As the Times said on Tuesday, this year is the 50th anniversary of CP Snow's famous “Two Cultures” lecture. Today we have a choice between “two attitudes” to science. The first holds that science and technology can somehow be reserved for a caste of qualified researchers, whose ideas emerge as bolts from the blue for the rest of society. This attitude isolates hard science from economics, and scientific research from the real world. It can be a comfortable arrangement. Scientists receive a small tithe of public expenditure, stability, and a certain status. In return, they are expected to produce research their peers regard as useful, while the wider population waits hopefully for scientific solutions. I believe that this attitude creates two castes—those who do science and those who have science done to them. This might explain why, despite outstanding research being done in our universities, only 1 per cent of British businesses say that universities are of high importance to them as a source of innovation.

Of course, companies which fully engage in research and development can gain great success. My noble friend the Minister is certainly aware of the enormous value that innovative research can give to a business—after all, he has proven its importance himself. The Government have made great efforts in this direction, establishing the Technology Strategy Board and publishing the innovation White Paper. The research councils, especially the Engineering and Physical Sciences Research Council, now include the economic impact of research when evaluating projects. Despite this progress, the sharing of innovation and success between academia and industry

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is too often the exception when it needs to be the rule. To change this, we must embrace a new attitude of constant engagement between science and society, as the noble Lord, Lord Haskel, mentioned. We must encourage scientists to focus on our shared challenges and translate their research into reality.

At the same time, we must give independent researchers the freedom to innovate, challenge and experiment. In other words, we choose where the goal posts are placed, but free up the path to goal. If you ask a dozen scientists to reduce carbon emissions, you will get a dozen research proposals. Perhaps half of them will work. The trouble is, as John Wanamaker famously said about advertising, you do not know which half. The same is true of spin-off companies. Not all innovators will succeed; there can be no guarantee of success. Risk is at the very core of innovative research. Innovation always involves venturing into the unknown. We must develop an attitude of embracing risk by supporting innovation anywhere it can be found—in businesses, universities, corporate research laboratories or the work of a young entrepreneur.

The innovation White Paper set out some useful steps for achieving this. As it suggests, we should offer an “innovation lottery”, so that it is easier for companies to get funding for small-scale research with academic partners. We also need a cultural change, so that knowledge transfer is central to academic life. We must bring manufacturers, researchers and customers together, so that they can share ideas to improve products, from batteries to plastic electronics.

Next, we should remove the hurdles, the bureaucracy and the form-filling that can blight new research projects. The noble Lord, Lord May, who is not with us today, addressed this recently in his role as president-elect of the British Science Association. The noble Lord pointed out that the last Research Assessment Exercise would have prevented Crick and Watson getting shared credit for their research. This type of box-ticking, while well intentioned, is anathema to innovation. One of the issues with the RAE is that the evaluation between economic impact and perceived research excellence is tilted towards the latter and not balanced. This is right for “blue sky” research subjects, but in applied sciences, gaining substantial economic benefit is a key to success and we need to be much bolder. These barriers to innovation typify much of the Research Assessment Exercise. That must change.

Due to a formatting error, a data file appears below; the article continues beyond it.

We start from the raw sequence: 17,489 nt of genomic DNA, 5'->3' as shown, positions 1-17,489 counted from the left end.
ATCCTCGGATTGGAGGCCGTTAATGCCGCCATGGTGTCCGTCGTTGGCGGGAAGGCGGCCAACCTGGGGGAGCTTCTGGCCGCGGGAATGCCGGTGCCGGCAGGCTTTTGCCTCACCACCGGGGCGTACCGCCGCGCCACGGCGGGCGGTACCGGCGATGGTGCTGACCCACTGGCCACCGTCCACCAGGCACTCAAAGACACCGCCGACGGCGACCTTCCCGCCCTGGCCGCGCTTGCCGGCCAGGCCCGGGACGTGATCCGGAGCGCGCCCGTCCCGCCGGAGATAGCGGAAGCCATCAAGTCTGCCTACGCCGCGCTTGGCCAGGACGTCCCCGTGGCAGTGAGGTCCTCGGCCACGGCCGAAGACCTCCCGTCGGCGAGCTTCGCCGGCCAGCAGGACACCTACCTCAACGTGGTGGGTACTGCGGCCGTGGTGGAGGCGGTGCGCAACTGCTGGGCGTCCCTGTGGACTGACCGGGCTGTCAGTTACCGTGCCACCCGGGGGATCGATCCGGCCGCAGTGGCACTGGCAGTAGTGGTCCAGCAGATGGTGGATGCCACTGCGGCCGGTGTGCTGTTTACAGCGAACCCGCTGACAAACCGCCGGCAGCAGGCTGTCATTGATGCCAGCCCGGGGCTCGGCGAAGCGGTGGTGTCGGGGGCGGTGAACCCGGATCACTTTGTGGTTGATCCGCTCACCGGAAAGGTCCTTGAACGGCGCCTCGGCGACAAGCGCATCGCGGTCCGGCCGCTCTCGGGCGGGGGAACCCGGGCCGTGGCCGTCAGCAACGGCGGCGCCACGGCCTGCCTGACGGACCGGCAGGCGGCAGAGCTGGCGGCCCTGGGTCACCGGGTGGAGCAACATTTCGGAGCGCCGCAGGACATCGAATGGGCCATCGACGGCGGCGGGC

However, we must go further than lotteries or replacing the RAE. We need a transformation of our attitude to science and society. We should double, treble or even quadruple the money available to fund applied science projects such as technology demonstrators, incubators and low-carbon research. The Technology Strategy Board has a budget of £1 billion for the next three years for all applied research. To make a real contribution, we should invest at least £1 billion each year.

Naturally, business must play its part in bringing science to the heart of society. Let me be blunt: if British companies do not invest in exciting new technologies and products, companies in other countries will. Sir James Black’s work on Beta blockers made a major contribution to both our physical and economic

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health because we had both a strong pharmaceutical industry and, in the NHS, a ready market for its products.

Yet the equally innovative work of George Gray and Cyril Hilsum, the pioneers of liquid crystal displays, found a market not in Britain but in the companies of the Far East that saw the market value of their work. I can speak from personal experience. When I served as a young apprentice at Lucas Industries, the company was a global leader. Yet a lack of investment in innovation meant Lucas was very quickly overtaken by emerging companies from Germany and Japan. They are now global giants, while Lucas no longer exists.

The Government have increased the research budget enormously, yet we have not seen British competitiveness improve as a result. That is why we must not let research breakthroughs from British universities be transferred from the laboratory to the wider world by others. We must help innovative companies and researchers develop scientific and economic goals together and back their efforts to take their successes to the marketplace.